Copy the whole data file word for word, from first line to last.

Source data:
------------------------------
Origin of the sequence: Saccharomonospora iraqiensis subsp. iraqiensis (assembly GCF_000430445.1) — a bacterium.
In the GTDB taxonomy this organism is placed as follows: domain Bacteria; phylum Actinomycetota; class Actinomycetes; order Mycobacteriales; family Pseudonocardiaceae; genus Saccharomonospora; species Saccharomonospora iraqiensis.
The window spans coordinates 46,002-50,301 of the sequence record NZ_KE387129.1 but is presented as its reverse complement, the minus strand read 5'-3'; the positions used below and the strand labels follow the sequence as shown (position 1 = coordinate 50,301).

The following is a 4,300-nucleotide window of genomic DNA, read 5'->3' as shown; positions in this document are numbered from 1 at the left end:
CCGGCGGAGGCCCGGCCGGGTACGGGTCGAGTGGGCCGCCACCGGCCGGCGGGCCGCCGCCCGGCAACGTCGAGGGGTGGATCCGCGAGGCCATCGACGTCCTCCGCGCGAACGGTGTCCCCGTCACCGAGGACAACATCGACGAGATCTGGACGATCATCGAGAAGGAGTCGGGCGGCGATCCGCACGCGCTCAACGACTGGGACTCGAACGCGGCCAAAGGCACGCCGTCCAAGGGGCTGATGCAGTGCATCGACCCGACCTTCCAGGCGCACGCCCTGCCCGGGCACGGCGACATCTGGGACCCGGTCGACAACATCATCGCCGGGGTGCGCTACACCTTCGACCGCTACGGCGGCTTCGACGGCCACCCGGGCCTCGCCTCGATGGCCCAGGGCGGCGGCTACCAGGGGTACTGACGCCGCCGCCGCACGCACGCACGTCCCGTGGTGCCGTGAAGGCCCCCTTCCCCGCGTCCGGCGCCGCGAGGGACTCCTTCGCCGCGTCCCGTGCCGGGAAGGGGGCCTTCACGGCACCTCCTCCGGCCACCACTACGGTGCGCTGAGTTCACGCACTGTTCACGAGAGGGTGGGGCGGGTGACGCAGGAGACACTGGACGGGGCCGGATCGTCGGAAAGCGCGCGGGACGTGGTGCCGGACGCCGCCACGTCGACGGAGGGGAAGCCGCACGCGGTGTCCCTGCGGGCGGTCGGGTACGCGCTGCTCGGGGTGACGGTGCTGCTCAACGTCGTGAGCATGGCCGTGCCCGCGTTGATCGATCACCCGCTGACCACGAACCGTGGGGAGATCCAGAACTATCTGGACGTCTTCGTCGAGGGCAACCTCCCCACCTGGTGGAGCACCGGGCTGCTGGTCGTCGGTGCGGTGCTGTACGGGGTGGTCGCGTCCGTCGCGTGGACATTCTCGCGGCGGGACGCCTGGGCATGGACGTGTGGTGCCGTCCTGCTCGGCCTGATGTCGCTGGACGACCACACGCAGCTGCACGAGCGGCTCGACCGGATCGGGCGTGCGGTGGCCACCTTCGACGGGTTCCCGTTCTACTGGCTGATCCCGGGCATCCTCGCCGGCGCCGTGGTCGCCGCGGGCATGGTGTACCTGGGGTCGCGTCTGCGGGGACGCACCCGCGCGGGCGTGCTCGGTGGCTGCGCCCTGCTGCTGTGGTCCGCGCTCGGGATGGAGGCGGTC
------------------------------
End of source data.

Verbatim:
Origin of the sequence: Saccharomonospora iraqiensis subsp. iraqiensis (assembly GCF_000430445.1) — a bacterium.
In the GTDB taxonomy this organism is placed as follows: domain Bacteria; phylum Actinomycetota; class Actinomycetes; order Mycobacteriales; family Pseudonocardiaceae; genus Saccharomonospora; species Saccharomonospora iraqiensis.
The window spans coordinates 46,002-50,301 of the sequence record NZ_KE387129.1 but is presented as its reverse complement, the minus strand read 5'-3'; the positions used below and the strand labels follow the sequence as shown (position 1 = coordinate 50,301).

The following is a 4,300-nucleotide window of genomic DNA, read 5'->3' as shown; positions in this document are numbered from 1 at the left end:
CCGGCGGAGGCCCGGCCGGGTACGGGTCGAGTGGGCCGCCACCGGCCGGCGGGCCGCCGCCCGGCAACGTCGAGGGGTGGATCCGCGAGGCCATCGACGTCCTCCGCGCGAACGGTGTCCCCGTCACCGAGGACAACATCGACGAGATCTGGACGATCATCGAGAAGGAGTCGGGCGGCGATCCGCACGCGCTCAACGACTGGGACTCGAACGCGGCCAAAGGCACGCCGTCCAAGGGGCTGATGCAGTGCATCGACCCGACCTTCCAGGCGCACGCCCTGCCCGGGCACGGCGACATCTGGGACCCGGTCGACAACATCATCGCCGGGGTGCGCTACACCTTCGACCGCTACGGCGGCTTCGACGGCCACCCGGGCCTCGCCTCGATGGCCCAGGGCGGCGGCTACCAGGGGTACTGACGCCGCCGCCGCACGCACGCACGTCCCGTGGTGCCGTGAAGGCCCCCTTCCCCGCGTCCGGCGCCGCGAGGGACTCCTTCGCCGCGTCCCGTGCCGGGAAGGGGGCCTTCACGGCACCTCCTCCGGCCACCACTACGGTGCGCTGAGTTCACGCACTGTTCACGAGAGGGTGGGGCGGGTGACGCAGGAGACACTGGACGGGGCCGGATCGTCGGAAAGCGCGCGGGACGTGGTGCCGGACGCCGCCACGTCGACGGAGGGGAAGCCGCACGCGGTGTCCCTGCGGGCGGTCGGGTACGCGCTGCTCGGGGTGACGGTGCTGCTCAACGTCGTGAGCATGGCCGTGCCCGCGTTGATCGATCACCCGCTGACCACGAACCGTGGGGAGATCCAGAACTATCTGGACGTCTTCGTCGAGGGCAACCTCCCCACCTGGTGGAGCACCGGGCTGCTGGTCGTCGGTGCGGTGCTGTACGGGGTGGTCGCGTCCGTCGCGTGGACATTCTCGCGGCGGGACGCCTGGGCATGGACGTGTGGTGCCGTCCTGCTCGGCCTGATGTCGCTGGACGACCACACGCAGCTGCACGAGCGGCTCGACCGGATCGGGCGTGCGGTGGCCACCTTCGACGGGTTCCCGTTCTACTGGCTGATCCCGGGCATCCTCGCCGGCGCCGTGGTCGCCGCGGGCATGGTGTACCTGGGGTCGCGTCTGCGGGGACGCACCCGCGCGGGCGTGCTCGGTGGCTGCGCCCTGCTGCTGTGGTCCGCGCTCGGGATGGAGGCGGTC